How to make fluid flow in layers
It seems like a special effect or a trick, but it's science!
Perform these experiments only under adult supervision.
Reagents and equipment
- food coloring;
- 4 binder clips;
- 2 glasses with different diameters;
Pour some glycerin into a glass with a larger diameter and insert a glass with a smaller diameter. Steady the glass with 4 binder clips, then use a pipette to inject food coloring solutions (food coloring diluted in glycerol) into the cavity between the glasses. Twist the smaller glass in one complete rotation while gently steadying the larger glass with your other hand. Note that the dyes are mixed. Then twist the smaller glass in the opposite direction – the dyes return to their original, unmixed state!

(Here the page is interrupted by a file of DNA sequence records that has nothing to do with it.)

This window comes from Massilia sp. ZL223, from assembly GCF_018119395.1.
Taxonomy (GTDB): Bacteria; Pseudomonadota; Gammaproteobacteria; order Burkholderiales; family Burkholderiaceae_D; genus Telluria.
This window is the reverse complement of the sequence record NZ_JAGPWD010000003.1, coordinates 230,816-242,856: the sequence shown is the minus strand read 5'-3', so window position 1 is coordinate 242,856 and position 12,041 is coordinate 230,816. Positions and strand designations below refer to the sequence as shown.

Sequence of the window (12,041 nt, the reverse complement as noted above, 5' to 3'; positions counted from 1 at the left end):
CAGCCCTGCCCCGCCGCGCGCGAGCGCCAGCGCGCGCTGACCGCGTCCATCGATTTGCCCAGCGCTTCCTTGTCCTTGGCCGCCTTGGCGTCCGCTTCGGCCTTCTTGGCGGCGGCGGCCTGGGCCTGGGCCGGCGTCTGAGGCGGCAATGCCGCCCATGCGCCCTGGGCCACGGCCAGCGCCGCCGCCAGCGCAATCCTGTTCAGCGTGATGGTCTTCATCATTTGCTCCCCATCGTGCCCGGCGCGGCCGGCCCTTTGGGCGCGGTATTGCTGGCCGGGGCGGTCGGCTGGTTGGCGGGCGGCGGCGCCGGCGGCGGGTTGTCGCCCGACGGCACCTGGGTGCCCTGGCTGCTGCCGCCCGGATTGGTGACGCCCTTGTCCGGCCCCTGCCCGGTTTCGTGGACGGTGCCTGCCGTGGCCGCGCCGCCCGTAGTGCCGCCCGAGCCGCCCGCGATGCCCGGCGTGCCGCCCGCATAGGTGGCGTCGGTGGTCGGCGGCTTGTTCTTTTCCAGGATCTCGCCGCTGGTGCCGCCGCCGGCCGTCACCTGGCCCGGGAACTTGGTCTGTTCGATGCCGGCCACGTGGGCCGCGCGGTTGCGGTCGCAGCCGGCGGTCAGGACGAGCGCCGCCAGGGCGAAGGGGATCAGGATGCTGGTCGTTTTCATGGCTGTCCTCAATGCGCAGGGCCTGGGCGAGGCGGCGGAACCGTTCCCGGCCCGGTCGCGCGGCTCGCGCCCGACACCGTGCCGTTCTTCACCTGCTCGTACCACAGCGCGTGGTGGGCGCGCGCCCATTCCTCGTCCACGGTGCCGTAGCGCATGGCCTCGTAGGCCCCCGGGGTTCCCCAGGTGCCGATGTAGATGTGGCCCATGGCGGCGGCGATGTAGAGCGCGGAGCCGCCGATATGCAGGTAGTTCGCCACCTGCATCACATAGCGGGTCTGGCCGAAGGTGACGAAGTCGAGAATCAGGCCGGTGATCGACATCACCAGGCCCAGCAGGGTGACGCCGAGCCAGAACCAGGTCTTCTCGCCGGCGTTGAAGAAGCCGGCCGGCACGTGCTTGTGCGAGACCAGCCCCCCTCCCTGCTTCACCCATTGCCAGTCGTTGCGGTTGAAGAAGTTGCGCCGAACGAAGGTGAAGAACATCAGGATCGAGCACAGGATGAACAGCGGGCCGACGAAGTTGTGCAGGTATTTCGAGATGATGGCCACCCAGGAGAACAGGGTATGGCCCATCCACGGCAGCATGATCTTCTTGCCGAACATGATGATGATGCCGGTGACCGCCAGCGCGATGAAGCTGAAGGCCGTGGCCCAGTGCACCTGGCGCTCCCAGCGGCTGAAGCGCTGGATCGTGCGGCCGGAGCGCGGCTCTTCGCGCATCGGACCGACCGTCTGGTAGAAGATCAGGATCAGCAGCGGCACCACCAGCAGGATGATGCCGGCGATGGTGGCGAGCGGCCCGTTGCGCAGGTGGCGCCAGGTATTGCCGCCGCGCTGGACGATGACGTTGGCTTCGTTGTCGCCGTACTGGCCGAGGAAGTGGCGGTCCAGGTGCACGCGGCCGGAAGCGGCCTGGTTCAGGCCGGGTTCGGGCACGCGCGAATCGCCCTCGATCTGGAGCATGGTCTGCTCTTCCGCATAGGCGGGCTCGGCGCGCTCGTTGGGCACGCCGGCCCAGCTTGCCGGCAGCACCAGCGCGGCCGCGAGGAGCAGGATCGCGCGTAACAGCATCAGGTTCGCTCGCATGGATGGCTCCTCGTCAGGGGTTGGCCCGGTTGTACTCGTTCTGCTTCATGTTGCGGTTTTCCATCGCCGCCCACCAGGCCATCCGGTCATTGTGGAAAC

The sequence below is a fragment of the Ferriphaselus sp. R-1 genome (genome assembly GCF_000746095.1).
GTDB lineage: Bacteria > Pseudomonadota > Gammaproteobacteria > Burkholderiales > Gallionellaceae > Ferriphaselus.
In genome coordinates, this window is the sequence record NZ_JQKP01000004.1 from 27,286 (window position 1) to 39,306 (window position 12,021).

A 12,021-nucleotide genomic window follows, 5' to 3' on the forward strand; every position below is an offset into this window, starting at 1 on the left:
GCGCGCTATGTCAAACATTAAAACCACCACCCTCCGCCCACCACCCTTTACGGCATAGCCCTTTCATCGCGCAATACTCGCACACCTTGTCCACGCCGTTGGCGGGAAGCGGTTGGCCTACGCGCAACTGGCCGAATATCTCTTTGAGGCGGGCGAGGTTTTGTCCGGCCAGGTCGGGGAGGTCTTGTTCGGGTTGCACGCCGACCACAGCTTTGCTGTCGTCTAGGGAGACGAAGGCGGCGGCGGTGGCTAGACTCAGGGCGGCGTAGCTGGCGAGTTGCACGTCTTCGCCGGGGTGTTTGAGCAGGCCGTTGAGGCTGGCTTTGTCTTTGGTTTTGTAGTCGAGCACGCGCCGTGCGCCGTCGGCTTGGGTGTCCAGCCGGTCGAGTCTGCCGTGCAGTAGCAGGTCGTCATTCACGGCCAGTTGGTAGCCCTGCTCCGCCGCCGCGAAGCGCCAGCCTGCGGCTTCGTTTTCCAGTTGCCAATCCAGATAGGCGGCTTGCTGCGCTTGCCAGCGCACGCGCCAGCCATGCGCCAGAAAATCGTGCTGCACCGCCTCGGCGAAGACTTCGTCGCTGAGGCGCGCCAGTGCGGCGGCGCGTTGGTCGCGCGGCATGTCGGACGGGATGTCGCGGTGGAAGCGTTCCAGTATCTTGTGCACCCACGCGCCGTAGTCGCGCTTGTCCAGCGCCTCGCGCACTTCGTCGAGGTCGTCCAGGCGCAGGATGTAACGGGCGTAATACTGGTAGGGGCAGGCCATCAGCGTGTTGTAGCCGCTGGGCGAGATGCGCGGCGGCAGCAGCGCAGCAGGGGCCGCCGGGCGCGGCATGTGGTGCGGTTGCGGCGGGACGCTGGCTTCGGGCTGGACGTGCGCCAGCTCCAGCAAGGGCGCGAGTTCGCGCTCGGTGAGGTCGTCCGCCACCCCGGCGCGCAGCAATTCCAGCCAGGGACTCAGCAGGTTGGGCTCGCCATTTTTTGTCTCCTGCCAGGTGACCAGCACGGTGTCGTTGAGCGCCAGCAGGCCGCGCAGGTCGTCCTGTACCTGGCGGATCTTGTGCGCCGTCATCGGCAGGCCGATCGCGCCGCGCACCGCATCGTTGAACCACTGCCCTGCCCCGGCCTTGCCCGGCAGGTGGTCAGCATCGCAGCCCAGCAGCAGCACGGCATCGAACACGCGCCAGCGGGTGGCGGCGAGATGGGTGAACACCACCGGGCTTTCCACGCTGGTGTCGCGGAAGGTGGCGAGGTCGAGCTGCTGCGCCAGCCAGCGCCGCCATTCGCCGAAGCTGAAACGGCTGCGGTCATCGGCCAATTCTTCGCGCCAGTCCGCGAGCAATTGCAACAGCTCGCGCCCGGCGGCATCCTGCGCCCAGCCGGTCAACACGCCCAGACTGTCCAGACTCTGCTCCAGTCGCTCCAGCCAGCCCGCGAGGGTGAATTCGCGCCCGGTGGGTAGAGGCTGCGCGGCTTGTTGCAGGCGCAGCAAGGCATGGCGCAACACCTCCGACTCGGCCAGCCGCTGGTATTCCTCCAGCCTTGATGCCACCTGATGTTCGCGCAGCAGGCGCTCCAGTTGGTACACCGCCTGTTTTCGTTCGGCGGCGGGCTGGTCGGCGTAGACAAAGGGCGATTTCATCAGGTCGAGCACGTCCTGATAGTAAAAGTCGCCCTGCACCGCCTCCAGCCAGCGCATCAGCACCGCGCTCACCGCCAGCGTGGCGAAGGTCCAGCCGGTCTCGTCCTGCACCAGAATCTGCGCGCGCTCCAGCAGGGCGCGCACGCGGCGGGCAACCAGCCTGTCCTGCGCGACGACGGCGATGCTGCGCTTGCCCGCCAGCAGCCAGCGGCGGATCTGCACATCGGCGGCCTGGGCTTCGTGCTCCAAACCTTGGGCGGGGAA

As you turn the smaller glass, the glycerin moves in what is known as laminar motion. Laminar motion is the movement of a liquid or gas in non-mixing layers. Laminar flow usually occurs when the fluid in question is very viscous or flows very slowly. Glycerin is almost 1,500 times more viscous than water at room temperature. Thus, when the glass is turned, each dye remains in its layer, and the illusion of mixing arises due to the fact that our eyes can’t distinguish between the several colored layers.